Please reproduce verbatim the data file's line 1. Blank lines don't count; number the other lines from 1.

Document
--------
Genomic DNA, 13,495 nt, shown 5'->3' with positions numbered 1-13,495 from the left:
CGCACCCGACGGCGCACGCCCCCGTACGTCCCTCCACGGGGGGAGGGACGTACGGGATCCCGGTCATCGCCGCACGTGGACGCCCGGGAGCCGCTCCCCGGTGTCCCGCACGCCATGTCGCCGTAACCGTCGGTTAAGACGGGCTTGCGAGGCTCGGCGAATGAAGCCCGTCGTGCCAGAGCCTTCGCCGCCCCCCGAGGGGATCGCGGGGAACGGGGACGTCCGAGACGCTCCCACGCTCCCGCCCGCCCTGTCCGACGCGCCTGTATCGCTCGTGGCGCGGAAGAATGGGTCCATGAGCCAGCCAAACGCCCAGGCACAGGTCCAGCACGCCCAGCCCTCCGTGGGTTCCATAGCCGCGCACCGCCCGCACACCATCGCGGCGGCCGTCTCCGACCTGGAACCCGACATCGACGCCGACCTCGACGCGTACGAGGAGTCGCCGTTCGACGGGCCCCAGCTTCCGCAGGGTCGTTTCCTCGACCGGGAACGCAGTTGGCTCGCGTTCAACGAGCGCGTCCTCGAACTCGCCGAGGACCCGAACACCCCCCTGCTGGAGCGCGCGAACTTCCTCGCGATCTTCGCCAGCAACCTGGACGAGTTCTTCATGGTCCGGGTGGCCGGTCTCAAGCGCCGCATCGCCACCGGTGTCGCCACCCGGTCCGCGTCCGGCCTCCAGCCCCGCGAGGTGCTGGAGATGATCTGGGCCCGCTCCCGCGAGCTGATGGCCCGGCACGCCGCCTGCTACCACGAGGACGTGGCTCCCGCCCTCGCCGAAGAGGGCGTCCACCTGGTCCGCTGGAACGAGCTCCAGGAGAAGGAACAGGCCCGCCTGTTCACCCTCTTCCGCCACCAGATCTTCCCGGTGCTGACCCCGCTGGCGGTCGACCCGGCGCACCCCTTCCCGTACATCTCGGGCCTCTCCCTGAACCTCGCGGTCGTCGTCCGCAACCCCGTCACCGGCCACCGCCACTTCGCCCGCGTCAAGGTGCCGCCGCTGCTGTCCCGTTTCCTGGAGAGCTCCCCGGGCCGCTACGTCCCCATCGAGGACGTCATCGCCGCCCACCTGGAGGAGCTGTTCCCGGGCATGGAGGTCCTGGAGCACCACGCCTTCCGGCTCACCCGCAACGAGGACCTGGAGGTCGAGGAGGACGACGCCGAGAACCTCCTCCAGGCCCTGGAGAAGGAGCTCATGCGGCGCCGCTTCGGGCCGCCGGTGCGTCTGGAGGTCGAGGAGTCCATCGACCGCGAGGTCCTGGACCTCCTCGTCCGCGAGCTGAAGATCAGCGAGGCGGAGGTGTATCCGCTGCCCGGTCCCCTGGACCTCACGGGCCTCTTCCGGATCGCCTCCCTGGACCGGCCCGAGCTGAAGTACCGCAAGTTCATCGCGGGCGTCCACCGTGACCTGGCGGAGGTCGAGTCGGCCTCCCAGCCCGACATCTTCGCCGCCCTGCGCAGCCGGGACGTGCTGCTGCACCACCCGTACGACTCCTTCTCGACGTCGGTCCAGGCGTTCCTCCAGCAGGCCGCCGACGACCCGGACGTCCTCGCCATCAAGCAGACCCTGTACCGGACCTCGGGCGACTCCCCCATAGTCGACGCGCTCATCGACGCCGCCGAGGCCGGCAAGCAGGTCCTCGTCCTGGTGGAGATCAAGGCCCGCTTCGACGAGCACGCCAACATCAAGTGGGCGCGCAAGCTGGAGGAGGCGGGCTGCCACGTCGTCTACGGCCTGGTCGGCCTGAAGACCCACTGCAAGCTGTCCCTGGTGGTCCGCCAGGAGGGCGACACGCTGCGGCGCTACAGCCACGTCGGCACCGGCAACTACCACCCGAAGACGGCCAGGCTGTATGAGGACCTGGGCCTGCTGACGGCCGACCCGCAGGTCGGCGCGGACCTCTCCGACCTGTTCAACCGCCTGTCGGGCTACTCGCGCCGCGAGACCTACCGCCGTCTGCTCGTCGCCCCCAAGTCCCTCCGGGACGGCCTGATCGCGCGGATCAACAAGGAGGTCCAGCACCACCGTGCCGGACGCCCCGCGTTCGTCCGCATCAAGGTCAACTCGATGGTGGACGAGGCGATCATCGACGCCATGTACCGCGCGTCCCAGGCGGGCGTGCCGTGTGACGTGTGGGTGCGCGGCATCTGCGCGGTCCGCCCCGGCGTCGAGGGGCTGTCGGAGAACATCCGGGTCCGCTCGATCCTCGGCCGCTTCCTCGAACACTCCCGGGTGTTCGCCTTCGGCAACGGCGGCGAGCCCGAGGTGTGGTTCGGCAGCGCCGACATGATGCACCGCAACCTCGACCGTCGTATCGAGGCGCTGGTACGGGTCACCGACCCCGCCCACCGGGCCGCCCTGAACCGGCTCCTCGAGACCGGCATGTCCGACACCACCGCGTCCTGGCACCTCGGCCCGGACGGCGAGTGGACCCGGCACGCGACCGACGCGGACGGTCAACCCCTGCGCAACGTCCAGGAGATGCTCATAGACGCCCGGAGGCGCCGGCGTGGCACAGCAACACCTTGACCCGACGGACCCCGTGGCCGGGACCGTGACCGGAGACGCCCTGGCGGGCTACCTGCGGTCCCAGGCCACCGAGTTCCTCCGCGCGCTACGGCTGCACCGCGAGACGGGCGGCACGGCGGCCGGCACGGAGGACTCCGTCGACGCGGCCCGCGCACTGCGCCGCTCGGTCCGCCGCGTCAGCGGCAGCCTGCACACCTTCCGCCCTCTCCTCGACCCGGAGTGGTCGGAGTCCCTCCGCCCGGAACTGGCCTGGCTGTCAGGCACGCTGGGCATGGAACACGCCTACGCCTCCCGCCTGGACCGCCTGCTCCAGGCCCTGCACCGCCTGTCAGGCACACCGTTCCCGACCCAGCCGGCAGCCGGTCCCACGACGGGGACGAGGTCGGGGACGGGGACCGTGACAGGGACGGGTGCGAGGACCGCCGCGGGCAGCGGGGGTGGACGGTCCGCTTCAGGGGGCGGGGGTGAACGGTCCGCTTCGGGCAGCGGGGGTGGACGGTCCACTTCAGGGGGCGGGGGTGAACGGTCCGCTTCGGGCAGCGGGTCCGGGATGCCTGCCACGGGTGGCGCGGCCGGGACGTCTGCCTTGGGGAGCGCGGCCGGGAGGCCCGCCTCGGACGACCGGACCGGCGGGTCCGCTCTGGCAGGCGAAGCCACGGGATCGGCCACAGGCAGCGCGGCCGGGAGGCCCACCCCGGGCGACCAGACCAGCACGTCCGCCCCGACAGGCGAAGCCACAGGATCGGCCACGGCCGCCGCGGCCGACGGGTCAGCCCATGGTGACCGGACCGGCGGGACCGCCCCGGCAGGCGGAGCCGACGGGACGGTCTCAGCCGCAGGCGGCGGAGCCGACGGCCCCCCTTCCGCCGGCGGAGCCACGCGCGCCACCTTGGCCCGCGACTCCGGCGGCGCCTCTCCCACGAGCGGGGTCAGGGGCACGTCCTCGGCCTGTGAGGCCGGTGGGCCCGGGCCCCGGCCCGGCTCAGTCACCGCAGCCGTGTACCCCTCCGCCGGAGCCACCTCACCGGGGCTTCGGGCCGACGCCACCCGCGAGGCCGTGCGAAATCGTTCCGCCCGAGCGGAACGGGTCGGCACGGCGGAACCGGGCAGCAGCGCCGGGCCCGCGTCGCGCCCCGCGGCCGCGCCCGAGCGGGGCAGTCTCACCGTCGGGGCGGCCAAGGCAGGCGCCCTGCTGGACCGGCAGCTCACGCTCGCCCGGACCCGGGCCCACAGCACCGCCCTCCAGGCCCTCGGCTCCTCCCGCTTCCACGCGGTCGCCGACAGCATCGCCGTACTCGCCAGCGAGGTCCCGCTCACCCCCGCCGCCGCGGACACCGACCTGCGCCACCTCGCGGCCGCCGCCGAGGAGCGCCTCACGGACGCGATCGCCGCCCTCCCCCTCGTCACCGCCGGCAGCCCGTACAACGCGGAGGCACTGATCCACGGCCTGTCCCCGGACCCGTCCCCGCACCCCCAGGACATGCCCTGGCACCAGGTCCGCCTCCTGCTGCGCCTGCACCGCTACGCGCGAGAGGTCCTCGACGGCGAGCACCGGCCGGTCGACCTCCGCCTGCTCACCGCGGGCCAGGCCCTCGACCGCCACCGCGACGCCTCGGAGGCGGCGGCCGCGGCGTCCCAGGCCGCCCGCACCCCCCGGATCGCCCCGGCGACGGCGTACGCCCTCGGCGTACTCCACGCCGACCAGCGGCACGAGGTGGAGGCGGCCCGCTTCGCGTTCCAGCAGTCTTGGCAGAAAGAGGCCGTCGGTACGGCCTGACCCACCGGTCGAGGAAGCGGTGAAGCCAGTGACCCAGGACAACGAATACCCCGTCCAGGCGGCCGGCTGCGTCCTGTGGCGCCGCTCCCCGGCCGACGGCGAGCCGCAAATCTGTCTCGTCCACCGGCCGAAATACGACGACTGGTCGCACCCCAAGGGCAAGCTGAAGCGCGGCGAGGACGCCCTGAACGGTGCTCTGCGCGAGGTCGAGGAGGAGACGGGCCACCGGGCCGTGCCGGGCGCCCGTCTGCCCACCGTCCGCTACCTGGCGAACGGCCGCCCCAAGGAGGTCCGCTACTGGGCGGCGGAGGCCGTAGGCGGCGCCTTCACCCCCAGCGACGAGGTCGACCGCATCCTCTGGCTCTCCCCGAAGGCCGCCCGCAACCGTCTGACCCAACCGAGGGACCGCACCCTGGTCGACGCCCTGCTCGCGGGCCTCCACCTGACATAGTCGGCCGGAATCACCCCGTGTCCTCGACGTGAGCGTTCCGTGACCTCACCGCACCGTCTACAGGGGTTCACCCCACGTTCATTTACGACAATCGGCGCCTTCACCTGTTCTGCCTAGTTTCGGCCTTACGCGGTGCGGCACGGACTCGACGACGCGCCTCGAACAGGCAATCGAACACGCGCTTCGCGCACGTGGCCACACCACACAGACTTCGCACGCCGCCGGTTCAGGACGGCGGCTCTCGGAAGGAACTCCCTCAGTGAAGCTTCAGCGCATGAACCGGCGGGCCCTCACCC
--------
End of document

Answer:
Genomic DNA, 13,495 nt, shown 5'->3' with positions numbered 1-13,495 from the left: